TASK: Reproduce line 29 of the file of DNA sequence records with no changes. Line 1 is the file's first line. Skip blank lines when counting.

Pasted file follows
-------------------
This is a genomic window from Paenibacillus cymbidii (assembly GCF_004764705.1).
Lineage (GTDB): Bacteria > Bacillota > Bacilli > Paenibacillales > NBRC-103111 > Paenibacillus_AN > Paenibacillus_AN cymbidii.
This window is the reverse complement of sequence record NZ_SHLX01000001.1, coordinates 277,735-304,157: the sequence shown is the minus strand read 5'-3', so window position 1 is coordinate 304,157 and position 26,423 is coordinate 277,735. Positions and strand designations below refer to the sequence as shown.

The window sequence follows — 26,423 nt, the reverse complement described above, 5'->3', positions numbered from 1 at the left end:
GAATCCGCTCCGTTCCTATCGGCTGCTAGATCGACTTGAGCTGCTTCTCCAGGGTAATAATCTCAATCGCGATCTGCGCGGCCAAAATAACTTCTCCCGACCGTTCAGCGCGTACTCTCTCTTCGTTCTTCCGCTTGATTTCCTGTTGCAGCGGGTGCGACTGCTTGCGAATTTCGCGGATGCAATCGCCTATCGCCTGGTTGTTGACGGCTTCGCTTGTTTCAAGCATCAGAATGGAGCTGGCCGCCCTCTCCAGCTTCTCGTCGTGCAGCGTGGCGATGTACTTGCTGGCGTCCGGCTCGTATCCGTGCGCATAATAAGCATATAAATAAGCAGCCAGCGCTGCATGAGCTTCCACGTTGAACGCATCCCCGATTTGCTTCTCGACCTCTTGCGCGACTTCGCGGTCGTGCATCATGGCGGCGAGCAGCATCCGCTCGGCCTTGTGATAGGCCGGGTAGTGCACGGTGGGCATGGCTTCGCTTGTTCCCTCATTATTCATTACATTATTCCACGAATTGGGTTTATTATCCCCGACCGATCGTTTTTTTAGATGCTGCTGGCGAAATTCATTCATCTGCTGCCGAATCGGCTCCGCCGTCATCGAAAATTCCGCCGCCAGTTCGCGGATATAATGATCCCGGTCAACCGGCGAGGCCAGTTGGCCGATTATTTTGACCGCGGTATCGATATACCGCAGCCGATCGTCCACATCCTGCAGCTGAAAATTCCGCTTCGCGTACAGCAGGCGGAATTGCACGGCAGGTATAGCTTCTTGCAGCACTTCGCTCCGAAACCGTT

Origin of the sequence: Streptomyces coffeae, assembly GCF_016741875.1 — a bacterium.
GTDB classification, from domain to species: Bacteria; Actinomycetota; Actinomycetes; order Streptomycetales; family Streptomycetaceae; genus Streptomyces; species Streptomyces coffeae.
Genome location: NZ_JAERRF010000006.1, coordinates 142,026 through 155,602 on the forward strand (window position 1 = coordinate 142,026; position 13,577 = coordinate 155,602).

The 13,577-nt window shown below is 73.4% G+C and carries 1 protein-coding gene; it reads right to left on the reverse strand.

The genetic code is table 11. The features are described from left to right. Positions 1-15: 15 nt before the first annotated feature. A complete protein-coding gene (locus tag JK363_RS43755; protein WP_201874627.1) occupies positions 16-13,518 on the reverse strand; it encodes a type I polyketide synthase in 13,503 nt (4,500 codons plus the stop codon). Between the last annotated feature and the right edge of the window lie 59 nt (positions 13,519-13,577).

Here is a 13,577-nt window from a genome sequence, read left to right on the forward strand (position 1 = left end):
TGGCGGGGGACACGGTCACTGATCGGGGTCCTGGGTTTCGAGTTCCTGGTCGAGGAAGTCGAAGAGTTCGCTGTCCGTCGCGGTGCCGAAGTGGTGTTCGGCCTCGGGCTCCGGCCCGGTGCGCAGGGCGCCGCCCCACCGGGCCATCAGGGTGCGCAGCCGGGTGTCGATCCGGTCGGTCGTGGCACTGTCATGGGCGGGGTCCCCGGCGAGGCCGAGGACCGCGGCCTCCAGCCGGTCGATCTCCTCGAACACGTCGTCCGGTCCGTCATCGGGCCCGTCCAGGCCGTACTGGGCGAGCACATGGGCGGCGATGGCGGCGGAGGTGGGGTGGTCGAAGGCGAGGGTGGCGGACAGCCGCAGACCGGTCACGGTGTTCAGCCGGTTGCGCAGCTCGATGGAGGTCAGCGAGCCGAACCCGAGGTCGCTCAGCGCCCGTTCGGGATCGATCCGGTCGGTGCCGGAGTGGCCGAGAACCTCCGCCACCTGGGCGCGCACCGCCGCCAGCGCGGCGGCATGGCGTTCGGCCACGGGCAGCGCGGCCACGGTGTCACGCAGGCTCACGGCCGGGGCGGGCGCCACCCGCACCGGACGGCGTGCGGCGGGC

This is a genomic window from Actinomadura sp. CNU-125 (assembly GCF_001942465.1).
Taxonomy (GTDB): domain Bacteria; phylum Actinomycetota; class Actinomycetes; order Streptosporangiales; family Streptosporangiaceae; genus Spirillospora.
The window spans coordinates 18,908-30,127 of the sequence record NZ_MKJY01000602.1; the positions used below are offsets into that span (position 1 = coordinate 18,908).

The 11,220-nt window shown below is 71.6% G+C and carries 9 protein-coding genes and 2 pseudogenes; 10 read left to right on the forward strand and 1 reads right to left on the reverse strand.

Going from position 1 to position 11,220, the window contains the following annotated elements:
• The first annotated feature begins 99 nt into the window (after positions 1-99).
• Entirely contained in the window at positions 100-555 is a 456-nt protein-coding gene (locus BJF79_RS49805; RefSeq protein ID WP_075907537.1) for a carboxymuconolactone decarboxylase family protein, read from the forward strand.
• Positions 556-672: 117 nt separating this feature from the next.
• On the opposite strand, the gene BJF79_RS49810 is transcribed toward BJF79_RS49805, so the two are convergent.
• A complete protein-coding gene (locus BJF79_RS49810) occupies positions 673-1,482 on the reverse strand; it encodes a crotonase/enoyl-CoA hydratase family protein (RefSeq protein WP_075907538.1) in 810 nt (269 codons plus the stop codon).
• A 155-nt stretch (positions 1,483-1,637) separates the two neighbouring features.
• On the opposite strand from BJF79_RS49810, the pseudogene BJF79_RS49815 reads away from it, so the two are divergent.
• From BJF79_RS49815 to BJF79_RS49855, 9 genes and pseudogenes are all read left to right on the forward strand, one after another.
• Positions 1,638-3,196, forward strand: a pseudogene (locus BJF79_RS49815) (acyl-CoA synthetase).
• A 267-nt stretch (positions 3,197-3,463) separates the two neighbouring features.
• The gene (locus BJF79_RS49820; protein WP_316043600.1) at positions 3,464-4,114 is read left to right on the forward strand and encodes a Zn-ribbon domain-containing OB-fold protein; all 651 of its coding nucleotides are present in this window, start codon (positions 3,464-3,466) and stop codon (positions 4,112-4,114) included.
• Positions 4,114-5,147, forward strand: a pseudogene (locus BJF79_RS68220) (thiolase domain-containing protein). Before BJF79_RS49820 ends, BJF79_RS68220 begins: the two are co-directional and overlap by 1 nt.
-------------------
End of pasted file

• Positions 4,114-5,147, forward strand: a pseudogene (locus BJF79_RS68220) (thiolase domain-containing protein). Before BJF79_RS49820 ends, BJF79_RS68220 begins: the two are co-directional and overlap by 1 nt.